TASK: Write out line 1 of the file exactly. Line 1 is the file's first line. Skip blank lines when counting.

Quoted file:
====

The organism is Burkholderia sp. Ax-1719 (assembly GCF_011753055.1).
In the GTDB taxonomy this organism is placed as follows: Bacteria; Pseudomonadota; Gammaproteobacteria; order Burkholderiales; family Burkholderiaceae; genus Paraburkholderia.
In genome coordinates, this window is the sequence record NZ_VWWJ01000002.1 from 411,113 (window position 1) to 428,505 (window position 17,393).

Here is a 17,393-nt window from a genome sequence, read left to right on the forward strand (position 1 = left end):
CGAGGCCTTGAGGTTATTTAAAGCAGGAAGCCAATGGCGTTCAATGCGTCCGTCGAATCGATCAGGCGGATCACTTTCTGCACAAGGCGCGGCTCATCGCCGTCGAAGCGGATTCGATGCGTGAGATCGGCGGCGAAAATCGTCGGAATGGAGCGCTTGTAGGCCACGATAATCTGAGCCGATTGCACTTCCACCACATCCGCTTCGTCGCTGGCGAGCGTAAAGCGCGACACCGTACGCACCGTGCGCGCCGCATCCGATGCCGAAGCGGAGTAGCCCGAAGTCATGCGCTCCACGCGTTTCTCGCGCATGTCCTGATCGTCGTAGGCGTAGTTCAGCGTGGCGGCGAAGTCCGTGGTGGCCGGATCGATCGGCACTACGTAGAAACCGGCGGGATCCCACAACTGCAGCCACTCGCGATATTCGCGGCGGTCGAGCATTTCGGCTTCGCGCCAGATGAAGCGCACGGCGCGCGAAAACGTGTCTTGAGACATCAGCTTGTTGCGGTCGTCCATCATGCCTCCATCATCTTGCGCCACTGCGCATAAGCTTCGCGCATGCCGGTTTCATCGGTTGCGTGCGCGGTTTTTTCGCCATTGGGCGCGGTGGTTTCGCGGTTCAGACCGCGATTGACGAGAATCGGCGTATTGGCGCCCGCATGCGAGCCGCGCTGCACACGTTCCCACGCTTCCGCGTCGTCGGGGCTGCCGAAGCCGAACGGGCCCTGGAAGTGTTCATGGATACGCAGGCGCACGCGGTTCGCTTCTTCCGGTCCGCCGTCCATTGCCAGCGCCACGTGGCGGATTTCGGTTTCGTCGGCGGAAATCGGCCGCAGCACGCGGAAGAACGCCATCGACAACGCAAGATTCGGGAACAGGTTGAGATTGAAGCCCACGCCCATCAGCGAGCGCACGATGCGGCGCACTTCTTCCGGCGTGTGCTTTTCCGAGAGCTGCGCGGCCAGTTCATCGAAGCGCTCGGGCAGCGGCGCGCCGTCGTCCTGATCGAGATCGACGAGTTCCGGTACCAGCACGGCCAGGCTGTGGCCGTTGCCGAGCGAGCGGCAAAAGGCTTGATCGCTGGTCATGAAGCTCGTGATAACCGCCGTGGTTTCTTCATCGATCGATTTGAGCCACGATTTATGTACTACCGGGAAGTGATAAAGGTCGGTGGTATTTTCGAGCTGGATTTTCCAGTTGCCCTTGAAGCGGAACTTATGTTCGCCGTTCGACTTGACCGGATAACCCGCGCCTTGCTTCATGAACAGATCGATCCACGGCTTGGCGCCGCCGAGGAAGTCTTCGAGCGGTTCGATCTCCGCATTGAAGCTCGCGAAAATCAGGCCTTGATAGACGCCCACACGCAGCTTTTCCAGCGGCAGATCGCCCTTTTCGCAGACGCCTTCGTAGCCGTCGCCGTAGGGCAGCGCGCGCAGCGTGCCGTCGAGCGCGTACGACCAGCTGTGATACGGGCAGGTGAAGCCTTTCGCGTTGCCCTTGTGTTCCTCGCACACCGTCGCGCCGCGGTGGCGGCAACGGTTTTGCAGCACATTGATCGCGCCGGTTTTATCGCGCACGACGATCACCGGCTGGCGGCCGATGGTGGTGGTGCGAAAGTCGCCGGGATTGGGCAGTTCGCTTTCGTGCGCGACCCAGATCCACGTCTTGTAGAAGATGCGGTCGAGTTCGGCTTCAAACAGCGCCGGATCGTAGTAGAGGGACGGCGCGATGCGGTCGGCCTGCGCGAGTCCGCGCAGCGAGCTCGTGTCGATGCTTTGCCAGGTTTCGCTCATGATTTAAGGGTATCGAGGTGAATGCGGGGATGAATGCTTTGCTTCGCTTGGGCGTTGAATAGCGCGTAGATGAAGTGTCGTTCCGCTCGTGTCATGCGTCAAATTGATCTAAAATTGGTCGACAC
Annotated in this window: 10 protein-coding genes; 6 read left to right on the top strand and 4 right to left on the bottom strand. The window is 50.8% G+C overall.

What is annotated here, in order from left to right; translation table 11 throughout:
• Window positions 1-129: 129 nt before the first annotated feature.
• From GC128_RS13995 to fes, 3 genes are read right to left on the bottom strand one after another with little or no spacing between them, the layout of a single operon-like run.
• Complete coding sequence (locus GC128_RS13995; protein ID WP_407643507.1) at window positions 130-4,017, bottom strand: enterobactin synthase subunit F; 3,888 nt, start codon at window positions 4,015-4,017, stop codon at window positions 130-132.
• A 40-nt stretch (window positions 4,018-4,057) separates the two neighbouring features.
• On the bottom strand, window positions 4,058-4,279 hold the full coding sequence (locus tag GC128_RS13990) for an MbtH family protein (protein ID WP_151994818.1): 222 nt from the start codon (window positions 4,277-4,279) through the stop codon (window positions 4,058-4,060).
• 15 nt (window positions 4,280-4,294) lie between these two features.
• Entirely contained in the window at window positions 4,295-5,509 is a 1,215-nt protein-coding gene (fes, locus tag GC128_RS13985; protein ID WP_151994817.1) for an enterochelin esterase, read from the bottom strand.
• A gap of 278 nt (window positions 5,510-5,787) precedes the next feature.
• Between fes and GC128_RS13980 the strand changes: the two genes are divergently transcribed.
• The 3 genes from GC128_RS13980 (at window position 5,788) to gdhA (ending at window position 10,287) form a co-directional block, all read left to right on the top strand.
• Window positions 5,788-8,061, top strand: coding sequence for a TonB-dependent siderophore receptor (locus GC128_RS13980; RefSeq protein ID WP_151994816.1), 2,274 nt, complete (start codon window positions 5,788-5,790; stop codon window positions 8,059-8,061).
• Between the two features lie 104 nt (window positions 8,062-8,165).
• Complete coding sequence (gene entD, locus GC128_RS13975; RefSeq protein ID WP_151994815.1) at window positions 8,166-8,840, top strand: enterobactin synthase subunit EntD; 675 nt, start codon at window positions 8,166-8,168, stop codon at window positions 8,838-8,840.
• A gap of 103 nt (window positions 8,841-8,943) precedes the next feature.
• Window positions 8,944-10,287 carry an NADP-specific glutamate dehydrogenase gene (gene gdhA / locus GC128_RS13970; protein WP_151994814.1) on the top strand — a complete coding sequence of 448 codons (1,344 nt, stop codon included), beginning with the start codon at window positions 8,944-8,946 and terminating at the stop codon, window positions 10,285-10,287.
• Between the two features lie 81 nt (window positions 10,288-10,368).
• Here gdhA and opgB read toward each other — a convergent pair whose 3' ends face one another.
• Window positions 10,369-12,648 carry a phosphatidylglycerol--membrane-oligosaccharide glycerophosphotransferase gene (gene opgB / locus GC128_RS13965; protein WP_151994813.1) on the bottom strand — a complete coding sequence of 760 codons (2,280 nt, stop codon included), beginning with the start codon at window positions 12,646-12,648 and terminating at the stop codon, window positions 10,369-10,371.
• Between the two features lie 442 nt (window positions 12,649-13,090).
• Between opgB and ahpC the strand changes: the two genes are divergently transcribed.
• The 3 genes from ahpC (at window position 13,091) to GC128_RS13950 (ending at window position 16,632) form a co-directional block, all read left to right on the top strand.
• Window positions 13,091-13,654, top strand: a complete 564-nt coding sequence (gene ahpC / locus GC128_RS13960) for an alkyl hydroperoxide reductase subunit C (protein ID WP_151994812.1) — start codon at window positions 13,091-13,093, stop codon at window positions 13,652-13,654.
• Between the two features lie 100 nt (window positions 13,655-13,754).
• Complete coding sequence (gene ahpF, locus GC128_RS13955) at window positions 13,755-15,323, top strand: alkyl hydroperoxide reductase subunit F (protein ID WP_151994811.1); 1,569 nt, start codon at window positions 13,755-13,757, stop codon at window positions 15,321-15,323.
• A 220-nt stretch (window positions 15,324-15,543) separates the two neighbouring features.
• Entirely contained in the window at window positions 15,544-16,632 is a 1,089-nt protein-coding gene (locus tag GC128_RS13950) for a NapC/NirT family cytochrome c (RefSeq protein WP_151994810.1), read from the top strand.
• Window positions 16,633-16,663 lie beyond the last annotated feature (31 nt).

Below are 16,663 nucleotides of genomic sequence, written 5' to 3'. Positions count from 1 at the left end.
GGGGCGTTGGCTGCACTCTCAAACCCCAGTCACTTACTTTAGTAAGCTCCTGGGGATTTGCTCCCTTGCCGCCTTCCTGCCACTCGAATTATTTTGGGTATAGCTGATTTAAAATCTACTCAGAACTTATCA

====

The organism is Burkholderia sp. Ax-1719 (assembly GCF_011753055.1).